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Originally Posted by LesterOfPuppets View Post
I keep shoes at work also. If I worked a desk job, or other minimal standing/walking job, I'd probably just wear some casual clipless shoes all day long.
I work a desk job. I can't say what would work for everyone, but for me when I was using clipless I once forgot to bring my shoes and had to wear my clipless shoes around all day. By the time I got home my feet felt awful. I was just out of college at the time (younger) so I can only imagine how much worse it would be now that I'm older. I bought a 2nd pair of shoes just to leave at work because of that. At some point I tried the softer soled clipless as well but they still weren't great for walking around in and they gave me knee pain when riding (the hard soled clipless did not in the same way).

Just one persons experience, but it was pretty awful to wear clipless all day at work for me.

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Old 06-21-18, 11:17 AM
  #36  
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MKS 3000R is a quality rubber block pedal that can be taken apart, cleaned, adjusted and regreased..
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Old 06-21-18, 11:20 AM
  #37  
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I don't even use clipless and my 'bike' shoes are a dilapidated pair of running shoes, and I keep 'work' shoes at work full time in my locker. (They are also running shoes, but more presentable). I also keep jeans and towel at work, and bring them home for laundering occasionally. Daily I bring just a shirt, socks, and underwear. And in case I forget those, I even have emergency backup shirt and underwear at work.
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Old 06-21-18, 09:02 PM
  #38  
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I was genuinely considering getting clipless, but after this thread it seams a good pair of "studded" pedals is more than enough for a commuter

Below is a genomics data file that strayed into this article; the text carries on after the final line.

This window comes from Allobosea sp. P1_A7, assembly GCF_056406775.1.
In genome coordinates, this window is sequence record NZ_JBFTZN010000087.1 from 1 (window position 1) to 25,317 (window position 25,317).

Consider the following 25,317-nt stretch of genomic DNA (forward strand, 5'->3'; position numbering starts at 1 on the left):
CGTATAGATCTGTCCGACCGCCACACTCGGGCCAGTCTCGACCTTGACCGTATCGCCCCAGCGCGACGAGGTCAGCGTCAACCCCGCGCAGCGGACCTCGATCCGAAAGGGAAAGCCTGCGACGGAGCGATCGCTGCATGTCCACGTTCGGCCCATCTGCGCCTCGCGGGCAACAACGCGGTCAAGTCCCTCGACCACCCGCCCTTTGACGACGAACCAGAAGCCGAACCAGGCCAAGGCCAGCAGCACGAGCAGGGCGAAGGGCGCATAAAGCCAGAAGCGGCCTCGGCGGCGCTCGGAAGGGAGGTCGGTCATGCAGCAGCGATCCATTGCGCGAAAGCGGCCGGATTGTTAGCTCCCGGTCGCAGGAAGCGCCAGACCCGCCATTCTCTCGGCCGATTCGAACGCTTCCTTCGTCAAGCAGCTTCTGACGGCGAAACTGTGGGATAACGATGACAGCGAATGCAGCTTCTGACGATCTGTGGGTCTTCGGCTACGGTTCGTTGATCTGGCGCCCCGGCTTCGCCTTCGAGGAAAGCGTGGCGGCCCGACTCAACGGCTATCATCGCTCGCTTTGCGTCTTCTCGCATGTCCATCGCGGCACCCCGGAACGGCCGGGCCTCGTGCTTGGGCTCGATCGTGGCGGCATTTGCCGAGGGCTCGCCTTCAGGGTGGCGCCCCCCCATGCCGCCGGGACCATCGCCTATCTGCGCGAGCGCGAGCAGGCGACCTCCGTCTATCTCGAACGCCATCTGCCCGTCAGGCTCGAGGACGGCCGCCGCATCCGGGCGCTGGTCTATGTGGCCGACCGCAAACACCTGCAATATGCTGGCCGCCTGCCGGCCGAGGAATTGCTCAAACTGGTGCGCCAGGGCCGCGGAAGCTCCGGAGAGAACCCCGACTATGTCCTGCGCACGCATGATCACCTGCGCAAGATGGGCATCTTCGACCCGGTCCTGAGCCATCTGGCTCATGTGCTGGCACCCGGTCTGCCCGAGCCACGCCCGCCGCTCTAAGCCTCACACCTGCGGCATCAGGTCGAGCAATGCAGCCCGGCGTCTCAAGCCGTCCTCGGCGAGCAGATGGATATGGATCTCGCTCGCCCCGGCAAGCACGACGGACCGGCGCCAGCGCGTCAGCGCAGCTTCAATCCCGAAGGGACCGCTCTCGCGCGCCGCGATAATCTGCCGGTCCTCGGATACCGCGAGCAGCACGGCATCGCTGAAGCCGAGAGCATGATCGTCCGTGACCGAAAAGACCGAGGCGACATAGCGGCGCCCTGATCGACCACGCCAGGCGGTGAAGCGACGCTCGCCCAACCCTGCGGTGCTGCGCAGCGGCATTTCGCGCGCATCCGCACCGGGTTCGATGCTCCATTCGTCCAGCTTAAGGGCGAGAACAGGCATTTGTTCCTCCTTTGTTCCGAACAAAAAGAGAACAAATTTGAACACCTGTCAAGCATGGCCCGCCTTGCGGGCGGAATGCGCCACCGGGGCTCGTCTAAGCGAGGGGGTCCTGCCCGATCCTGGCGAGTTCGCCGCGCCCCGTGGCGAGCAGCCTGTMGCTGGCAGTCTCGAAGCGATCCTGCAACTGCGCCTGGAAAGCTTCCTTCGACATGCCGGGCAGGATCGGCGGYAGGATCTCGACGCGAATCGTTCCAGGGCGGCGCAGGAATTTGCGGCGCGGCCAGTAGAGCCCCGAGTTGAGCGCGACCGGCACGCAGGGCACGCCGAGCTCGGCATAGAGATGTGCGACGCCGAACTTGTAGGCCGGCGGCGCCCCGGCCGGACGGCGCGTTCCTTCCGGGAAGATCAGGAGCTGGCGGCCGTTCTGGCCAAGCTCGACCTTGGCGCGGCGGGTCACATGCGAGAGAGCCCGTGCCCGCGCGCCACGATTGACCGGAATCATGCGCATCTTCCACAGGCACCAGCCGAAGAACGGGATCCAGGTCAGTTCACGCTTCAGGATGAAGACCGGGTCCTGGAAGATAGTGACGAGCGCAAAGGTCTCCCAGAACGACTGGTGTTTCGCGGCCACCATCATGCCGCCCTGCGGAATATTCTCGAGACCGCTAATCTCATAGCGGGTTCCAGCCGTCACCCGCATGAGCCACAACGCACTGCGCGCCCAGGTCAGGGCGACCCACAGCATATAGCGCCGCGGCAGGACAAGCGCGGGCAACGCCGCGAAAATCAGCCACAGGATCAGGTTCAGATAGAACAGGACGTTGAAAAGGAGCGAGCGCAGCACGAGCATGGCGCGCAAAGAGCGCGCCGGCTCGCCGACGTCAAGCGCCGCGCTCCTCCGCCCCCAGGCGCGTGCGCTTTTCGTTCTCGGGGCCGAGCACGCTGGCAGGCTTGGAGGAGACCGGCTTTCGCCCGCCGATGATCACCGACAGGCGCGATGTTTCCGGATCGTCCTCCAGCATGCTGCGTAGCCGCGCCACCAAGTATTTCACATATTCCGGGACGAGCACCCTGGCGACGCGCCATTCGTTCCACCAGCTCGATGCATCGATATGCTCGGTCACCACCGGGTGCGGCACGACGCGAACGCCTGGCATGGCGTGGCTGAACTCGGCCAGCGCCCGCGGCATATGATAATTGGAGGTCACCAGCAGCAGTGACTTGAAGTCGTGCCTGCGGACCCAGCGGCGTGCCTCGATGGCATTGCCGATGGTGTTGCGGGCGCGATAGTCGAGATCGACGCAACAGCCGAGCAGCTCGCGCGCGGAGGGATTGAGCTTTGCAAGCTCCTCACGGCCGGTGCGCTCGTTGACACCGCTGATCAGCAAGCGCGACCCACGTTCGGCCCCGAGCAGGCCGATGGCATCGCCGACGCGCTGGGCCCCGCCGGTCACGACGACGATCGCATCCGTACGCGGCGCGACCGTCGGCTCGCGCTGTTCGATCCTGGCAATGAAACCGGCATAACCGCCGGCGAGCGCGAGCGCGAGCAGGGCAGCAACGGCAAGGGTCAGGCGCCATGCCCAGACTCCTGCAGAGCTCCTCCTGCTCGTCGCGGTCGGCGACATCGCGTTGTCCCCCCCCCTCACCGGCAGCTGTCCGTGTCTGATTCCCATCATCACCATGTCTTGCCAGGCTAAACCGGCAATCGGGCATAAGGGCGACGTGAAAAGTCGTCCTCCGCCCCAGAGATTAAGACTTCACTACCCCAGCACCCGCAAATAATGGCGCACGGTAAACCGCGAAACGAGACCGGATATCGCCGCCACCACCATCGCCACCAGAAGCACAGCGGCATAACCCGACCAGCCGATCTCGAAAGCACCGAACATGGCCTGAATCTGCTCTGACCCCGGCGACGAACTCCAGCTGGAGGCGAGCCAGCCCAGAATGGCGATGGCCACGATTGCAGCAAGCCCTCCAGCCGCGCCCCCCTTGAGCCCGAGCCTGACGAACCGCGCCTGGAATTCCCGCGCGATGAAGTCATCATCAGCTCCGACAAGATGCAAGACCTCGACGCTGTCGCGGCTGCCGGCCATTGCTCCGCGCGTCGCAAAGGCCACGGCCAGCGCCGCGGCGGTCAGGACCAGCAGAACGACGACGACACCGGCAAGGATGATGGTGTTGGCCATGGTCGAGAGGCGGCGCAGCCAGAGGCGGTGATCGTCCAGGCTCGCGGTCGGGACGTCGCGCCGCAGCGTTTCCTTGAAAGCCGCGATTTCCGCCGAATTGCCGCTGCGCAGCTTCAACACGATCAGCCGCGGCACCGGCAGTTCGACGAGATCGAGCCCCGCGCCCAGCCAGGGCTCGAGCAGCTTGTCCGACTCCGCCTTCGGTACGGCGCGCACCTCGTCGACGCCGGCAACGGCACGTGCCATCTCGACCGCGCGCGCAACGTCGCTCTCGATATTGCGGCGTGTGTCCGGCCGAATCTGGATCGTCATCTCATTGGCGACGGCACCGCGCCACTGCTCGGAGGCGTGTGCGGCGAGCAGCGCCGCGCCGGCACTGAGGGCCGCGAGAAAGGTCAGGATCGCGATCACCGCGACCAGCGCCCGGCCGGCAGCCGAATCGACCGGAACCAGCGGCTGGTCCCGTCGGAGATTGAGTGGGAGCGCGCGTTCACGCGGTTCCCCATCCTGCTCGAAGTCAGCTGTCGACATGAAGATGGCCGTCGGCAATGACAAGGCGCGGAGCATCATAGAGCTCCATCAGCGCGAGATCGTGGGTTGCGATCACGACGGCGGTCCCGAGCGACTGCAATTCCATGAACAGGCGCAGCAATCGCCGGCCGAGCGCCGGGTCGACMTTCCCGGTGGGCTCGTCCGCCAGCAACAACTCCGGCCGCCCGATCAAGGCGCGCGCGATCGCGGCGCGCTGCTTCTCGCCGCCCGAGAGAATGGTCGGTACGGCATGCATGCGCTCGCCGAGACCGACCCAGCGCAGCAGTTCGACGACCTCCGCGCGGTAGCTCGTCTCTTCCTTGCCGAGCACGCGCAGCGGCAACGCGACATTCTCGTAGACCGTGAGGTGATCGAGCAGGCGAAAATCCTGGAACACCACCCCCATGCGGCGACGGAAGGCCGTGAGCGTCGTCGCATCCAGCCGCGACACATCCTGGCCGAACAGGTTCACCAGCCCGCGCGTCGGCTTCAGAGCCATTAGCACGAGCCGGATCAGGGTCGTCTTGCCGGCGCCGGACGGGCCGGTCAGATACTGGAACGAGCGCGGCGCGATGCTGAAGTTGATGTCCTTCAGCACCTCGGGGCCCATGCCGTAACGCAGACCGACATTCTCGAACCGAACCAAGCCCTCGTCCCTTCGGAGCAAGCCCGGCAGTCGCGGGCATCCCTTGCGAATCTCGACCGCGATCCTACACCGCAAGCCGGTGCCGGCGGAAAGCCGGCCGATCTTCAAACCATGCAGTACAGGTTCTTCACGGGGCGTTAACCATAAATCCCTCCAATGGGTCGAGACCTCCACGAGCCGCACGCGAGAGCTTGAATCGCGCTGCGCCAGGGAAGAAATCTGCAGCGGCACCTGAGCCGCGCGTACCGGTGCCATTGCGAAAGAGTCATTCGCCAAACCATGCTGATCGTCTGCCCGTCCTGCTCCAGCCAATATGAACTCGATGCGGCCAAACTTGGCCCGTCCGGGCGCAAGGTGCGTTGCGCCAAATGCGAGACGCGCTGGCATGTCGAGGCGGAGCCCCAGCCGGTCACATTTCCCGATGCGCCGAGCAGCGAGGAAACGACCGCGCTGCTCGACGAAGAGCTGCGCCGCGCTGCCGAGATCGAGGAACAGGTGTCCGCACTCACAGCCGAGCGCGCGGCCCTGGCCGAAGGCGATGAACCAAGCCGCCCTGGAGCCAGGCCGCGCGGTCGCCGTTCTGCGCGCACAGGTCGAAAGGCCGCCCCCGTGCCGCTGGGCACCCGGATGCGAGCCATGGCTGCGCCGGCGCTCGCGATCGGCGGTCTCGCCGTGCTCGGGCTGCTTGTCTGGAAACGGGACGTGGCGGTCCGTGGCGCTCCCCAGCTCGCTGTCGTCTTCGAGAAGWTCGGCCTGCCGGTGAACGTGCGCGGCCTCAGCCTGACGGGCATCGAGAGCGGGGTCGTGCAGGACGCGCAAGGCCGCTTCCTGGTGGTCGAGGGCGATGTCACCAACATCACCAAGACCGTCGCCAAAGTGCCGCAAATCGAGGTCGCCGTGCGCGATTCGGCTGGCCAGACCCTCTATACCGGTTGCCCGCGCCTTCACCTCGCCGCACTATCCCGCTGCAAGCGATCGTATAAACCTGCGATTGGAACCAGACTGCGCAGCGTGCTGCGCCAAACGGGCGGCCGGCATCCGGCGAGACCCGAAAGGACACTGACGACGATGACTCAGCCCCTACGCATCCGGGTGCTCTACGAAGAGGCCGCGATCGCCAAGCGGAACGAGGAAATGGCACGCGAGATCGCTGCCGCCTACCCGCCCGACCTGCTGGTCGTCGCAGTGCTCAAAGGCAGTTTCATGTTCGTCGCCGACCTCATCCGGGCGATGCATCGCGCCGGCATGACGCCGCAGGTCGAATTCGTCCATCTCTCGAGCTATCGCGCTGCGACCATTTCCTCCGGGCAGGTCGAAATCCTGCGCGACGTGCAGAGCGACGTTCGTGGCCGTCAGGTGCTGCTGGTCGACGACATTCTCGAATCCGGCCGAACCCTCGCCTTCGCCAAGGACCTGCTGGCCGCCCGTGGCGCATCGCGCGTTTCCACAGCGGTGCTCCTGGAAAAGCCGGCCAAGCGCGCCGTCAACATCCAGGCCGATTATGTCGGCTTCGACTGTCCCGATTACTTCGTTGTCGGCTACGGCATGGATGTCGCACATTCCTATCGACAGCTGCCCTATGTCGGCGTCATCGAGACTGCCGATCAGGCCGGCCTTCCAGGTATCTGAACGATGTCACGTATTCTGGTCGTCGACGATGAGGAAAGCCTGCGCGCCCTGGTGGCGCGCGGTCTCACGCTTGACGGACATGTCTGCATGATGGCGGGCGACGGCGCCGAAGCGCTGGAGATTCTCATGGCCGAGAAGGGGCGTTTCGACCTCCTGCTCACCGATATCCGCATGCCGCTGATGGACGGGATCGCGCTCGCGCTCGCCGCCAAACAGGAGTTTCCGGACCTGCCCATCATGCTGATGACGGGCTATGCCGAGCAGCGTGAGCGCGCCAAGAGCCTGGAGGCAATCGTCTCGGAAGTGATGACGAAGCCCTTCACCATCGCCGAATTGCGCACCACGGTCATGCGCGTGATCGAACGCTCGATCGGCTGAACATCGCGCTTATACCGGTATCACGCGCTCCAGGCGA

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Old 06-22-18, 08:18 AM
  #39  
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Definitely. Don't let the bike kit nazis boss you around.

https://www.rivbike.com/pages/the-shoes-ruse
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Old 06-22-18, 11:17 PM
  #40  
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Originally Posted by RubeRad View Post
Definitely. Don't let the bike kit nazis boss you around.

https://www.rivbike.com/pages/the-shoes-ruse
That's a great read.

Reinforced what I was thinking since I am a noob to pedal machines
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Old 06-25-18, 08:49 AM
  #41  
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Clipless has its place, but that place is not as big as a lot of people think. Guess what: you also don't have to wear spandex.
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Old 06-25-18, 10:19 PM
  #42  
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I like the logic of a website that says I don't need clipless pedals to have a nice ride.
At the same time selling US$3,500 frames(yes just a frame).
https://www.rivbike.com/collections/framesets
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Old 06-26-18, 08:58 AM
  #43  
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This is true. I was listening just last night to an interview with GP and he was saying their demographic is basically 40-50-year-olds with kids out of the house, disposable income to buy nice stuff, but they've gotten 'beyond' the notion that cycling = racing.

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#401 ? May 19, 2018

And besides, $3500 is the price for a custom frame. Prebuilt are mostly in the mid $1000's

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Old 06-26-18, 09:06 AM
  #44  
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Originally Posted by 1nterceptor View Post
I like the logic of a website that says I don't need clipless pedals to have a nice ride.
At the same time selling US$3,500 frames(yes just a frame).
https://www.rivbike.com/collections/framesets

​​​​​​It isn't about expense.

Is about practicality. Regardless of what your riding style is, a frame that fits you perfectly is very practical.
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Old 07-05-18, 06:40 AM
  #45  
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Forte Pedals work for me.
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Old 07-05-18, 04:10 PM
  #46  
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Personally I like having a variety of shoe options, so I use https://www.amazon.com/gp/product/B0...?ie=UTF8&psc=1 partly old school (grew up with classic clips, so already had the muscle memory....).